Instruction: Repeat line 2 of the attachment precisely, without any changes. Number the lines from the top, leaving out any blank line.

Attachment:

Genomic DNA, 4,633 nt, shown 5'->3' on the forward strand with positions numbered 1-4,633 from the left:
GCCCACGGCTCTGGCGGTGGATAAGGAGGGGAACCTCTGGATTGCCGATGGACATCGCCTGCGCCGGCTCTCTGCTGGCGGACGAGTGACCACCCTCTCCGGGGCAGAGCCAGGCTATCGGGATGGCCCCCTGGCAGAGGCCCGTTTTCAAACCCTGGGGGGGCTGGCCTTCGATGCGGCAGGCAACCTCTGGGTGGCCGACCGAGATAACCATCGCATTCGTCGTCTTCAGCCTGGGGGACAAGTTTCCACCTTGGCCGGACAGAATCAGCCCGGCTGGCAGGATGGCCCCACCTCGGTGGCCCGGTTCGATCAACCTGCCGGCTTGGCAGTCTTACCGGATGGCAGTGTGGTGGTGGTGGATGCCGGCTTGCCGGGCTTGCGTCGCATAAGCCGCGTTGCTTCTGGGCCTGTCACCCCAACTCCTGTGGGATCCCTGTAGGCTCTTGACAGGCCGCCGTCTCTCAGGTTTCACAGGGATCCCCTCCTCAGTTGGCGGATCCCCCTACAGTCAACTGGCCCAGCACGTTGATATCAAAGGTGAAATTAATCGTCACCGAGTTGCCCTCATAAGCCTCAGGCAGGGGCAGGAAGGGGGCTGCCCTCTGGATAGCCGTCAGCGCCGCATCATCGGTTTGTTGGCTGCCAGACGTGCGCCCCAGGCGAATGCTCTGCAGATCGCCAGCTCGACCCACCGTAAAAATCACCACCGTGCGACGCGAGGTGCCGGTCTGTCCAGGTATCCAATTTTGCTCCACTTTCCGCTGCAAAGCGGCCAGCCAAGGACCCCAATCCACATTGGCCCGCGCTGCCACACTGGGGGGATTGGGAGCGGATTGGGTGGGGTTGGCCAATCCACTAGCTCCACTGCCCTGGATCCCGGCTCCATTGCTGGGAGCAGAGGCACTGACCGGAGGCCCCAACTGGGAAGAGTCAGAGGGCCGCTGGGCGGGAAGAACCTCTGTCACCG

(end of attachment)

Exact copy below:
GCCCACGGCTCTGGCGGTGGATAAGGAGGGGAACCTCTGGATTGCCGATGGACATCGCCTGCGCCGGCTCTCTGCTGGCGGACGAGTGACCACCCTCTCCGGGGCAGAGCCAGGCTATCGGGATGGCCCCCTGGCAGAGGCCCGTTTTCAAACCCTGGGGGGGCTGGCCTTCGATGCGGCAGGCAACCTCTGGGTGGCCGACCGAGATAACCATCGCATTCGTCGTCTTCAGCCTGGGGGACAAGTTTCCACCTTGGCCGGACAGAATCAGCCCGGCTGGCAGGATGGCCCCACCTCGGTGGCCCGGTTCGATCAACCTGCCGGCTTGGCAGTCTTACCGGATGGCAGTGTGGTGGTGGTGGATGCCGGCTTGCCGGGCTTGCGTCGCATAAGCCGCGTTGCTTCTGGGCCTGTCACCCCAACTCCTGTGGGATCCCTGTAGGCTCTTGACAGGCCGCCGTCTCTCAGGTTTCACAGGGATCCCCTCCTCAGTTGGCGGATCCCCCTACAGTCAACTGGCCCAGCACGTTGATATCAAAGGTGAAATTAATCGTCACCGAGTTGCCCTCATAAGCCTCAGGCAGGGGCAGGAAGGGGGCTGCCCTCTGGATAGCCGTCAGCGCCGCATCATCGGTTTGTTGGCTGCCAGACGTGCGCCCCAGGCGAATGCTCTGCAGATCGCCAGCTCGACCCACCGTAAAAATCACCACCGTGCGACGCGAGGTGCCGGTCTGTCCAGGTATCCAATTTTGCTCCACTTTCCGCTGCAAAGCGGCCAGCCAAGGACCCCAATCCACATTGGCCCGCGCTGCCACACTGGGGGGATTGGGAGCGGATTGGGTGGGGTTGGCCAATCCACTAGCTCCACTGCCCTGGATCCCGGCTCCATTGCTGGGAGCAGAGGCACTGACCGGAGGCCCCAACTGGGAAGAGTCAGAGGGCCGCTGGGCGGGAAGAACCTCTGTCACCG